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On Thu, 20 May 0100 20:08:42 -0400, John Cowan <[log in to unmask]>
wrote:
<...>
>In Anglo-America, the names "John Doe" and "Richard Roe"
>(and female equivalents with "Jane") are used in the legal system and
>elsewhere for people whose names are not known.
<...>

I'm afraid there is no good equivalent in Russian, since I cannot think
of anything that would suit specifically the *legal* system; but there
are a few similar expressions in broader use.

A fairly common one (formerly bookish) is _imyarek_. Originates from
Church usage: _imya rek_ in Church Slavonic means '(having) said (the)
name'; this expression was inserted in the texts of traditional prayers
where an actual person's name has to be pronounced. Hardly analyzable
in Russian, it was interpreted as a single word meaning 'no-matter-which
person', 'so-and-so'.

On Sun, 21 May 2000 02:26:16 +0200, taliesin the storyteller
<[log in to unmask]> wrote:
<...>
>A harry person: fat hair, wearing jeans or leather or a
>mix, furry dice and wunderbaum in the tweaked car (uses it to attract
chicks),
>the car-stereo, which probably cost more than the car, is churning out
either
>something to woo (also harry) girls with, or some old Country (oh sorry
it's
>named "roots" here now) or other unspeakably bad music, with a volume high
>enough to pierce your ear-drums. Bad booze (read: moonshine), worse
tobacco,
>low income, low status (most places), no future.
<...>
A remote Russian equivalent will be _dyadya Vasya_ (Unklie Vasya; less
common, Petya or Kolya): mostly drunk, wearing something too warm for
the weather and blotted with lubricants, smelling accordingly, obtuse.
The female version is _tyotya Masha_ (Auntie Masha; sometimes, Nyura):
fat and busy bying foods most of the day. Their younger relative might
be some _Van'ka_: always idle, easy to deceive and ill-mannered.

For the military, all civilian/new-recruit vices are personified as
_devka Mashka_ (lassie Mashka).

On Sun, 21 May 2000 20:28:21 +0200, Lars Henrik Mathiesen <[log in to unmask]>
wrote:
>In Denmark it's NN, for 'nomen nescio'.
On Sun, 21 May 2000 10:21:50 -0300, FFlores <[log in to unmask]> wrote:
>In Spanish, the name unknown people get in hospitals, prisons,
>etc. is just "N. N." /,ene'ene/ or /,e'nene/.

- Also known in Russia. Mostly written with Roman letters. Literary,
obsolete. Sometimes only one N (resembling the maths usage: _ennyj_
'n-th', and the like).

On Sun, 21 May 2000 14:22:09 -0500, Matt Pearson
<[log in to unmask]> wrote:
>And let's not forget their address:
>
>  123 Main Street
>  Anytown, USA
- Indeed, their Russian fellows live in the city of Ensk (so to
say, Nborough). I am not sure of the street, however. In the Soviet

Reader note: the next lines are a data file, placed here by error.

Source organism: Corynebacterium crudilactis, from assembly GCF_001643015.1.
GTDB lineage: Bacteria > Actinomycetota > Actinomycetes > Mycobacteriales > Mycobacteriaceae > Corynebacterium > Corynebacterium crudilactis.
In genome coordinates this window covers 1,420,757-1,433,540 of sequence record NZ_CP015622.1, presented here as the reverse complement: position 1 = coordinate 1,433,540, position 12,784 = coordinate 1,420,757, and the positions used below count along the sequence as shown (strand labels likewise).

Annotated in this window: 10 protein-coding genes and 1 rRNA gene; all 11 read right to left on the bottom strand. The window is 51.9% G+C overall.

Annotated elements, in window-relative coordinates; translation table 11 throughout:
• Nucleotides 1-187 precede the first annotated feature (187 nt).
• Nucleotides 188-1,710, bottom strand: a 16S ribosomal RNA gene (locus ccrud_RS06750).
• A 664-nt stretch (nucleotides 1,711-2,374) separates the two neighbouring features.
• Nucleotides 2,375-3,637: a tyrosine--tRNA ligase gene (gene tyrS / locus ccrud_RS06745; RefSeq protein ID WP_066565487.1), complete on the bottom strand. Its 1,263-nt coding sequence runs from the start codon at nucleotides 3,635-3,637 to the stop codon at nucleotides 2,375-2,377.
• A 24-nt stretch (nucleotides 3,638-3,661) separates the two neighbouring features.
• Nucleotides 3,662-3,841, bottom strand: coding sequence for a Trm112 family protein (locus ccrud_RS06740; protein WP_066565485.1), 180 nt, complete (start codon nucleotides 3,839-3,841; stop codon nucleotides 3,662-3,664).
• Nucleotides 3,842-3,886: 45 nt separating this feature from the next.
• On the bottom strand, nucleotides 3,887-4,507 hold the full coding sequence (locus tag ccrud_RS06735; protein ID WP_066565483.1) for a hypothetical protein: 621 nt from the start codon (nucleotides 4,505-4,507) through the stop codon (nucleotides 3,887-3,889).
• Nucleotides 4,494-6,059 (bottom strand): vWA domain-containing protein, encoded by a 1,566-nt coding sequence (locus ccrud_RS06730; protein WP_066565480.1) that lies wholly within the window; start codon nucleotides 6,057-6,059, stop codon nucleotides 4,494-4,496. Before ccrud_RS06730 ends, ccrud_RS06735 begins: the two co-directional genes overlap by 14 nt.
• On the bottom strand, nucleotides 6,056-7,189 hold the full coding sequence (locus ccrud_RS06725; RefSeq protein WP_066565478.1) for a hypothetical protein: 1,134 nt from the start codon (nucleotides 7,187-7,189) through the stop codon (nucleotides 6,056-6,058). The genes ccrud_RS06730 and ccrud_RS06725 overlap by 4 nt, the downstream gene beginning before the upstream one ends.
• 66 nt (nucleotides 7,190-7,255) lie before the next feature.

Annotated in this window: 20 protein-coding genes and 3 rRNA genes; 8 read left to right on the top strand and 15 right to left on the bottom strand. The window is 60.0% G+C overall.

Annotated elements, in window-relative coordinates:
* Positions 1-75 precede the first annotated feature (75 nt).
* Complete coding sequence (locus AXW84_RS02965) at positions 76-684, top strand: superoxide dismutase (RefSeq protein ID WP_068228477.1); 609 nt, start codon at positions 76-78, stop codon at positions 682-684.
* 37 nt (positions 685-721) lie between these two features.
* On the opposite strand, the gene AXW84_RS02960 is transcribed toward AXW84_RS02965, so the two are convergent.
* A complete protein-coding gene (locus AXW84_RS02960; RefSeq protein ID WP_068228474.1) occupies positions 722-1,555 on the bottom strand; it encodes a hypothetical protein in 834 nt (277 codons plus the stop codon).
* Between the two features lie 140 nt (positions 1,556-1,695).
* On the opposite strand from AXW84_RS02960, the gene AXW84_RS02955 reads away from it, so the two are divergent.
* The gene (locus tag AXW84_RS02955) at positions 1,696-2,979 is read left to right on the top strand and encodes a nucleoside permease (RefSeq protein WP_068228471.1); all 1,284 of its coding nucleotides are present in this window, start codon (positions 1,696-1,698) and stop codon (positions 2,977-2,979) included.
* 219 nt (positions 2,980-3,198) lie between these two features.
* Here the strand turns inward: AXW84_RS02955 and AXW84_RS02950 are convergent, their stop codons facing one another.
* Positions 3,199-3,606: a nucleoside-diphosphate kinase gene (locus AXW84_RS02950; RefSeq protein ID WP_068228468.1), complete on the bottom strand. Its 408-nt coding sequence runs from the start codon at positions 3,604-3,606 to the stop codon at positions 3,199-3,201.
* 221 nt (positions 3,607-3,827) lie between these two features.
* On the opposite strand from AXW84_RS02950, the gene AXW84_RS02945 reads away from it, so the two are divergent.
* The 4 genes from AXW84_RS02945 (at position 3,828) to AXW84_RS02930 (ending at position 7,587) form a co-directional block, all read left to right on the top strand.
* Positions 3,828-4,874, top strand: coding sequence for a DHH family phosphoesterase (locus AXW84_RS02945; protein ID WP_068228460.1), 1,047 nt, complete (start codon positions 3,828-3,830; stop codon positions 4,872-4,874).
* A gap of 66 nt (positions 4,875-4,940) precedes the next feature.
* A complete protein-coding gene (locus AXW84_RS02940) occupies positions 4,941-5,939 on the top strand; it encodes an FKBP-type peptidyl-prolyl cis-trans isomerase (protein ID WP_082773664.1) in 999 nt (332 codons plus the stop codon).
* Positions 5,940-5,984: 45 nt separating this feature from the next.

times it would be Prospekt Lenina, of course ;)

On Sun, 21 May 2000 10:21:50 -0300, FFlores <[log in to unmask]> wrote:
>For hypothetical
>people, there are three: "fulano", "mengano", "zutano" (or
>lately "sultano").
>These three are used in that order (that is, "mengano" cannot
>appear if a certain "fulano" hasn't been mentioned before).
>In fact, it looks like a deixis system... If "fulano" is
>"some guy", then "mengano" is "some other guy". Change the
>gender ("fulana", etc.) for women.

On Mon, 22 May 2000 11:54:21 -0300, Gustavo Eulalio <[log in to unmask]>
wrote:
>        In Portuguese, there's Fulano (de Tal), Beltrano and Cicrano,
>as in Spanish, said always in that order.

- In Russian, a similar series includes three frequent surnames:
Ivanov, Petrov, Sidorov. Used only when no actual Petrovs/Ivanovs/
Sidorovs can be concerned. Female equivalents rare (feminine forms
of the same surnames: Ivanova, etc.).

On Mon, 22 May 2000 10:03:18 +0200, Christophe Grandsire
<[log in to unmask]> wrote:
>In French, we have "untel", and the feminine "unetelle", which are
>sometimes used as names: Monsieur Untel or Madame Unetelle.
- These resemble the Russian _takoy-to_ 'so-and-so' (from _takoy_ 'such').
Can be used with titles: _G-n takoy-to_ 'Mr. so-and-so'. Also used
attributively: _takoy-to gorod_ 'such-and-such a city').

>Generic names
>could be some like Dupont and Durand, which are quite common in France.
- The abovesaid Ivanov, Petrov, and Sidorov fit this position.

On Mon, 22 May 2000 11:54:21 -0300, Gustavo Eulalio <[log in to unmask]>
wrote:
>        And also, "Num-sei-quem" (I-don't-know-who) -- I believe this
>particular to Brazil.

On Mon, 22 May 2000 12:51:28 -0400, Nik Taylor <[log in to unmask]> wrote:
>We have what's-his-name and so-and-so, as well as what's-his-face, a
>somewhat ruder version of what's-his-name.

This resembles _kak bish' yego_ (_...yeyo_, etc.) 'how, remind me, [did
they call] him (her, etc.)'. Can replace any name, or even any noun.

Funnily, the almost invariable hero of grammatical examples in Russian
linguistic tradition is Pyotr ( = Peter). Has survived most incredible
situations, like John in the English tradition ;)


Basilius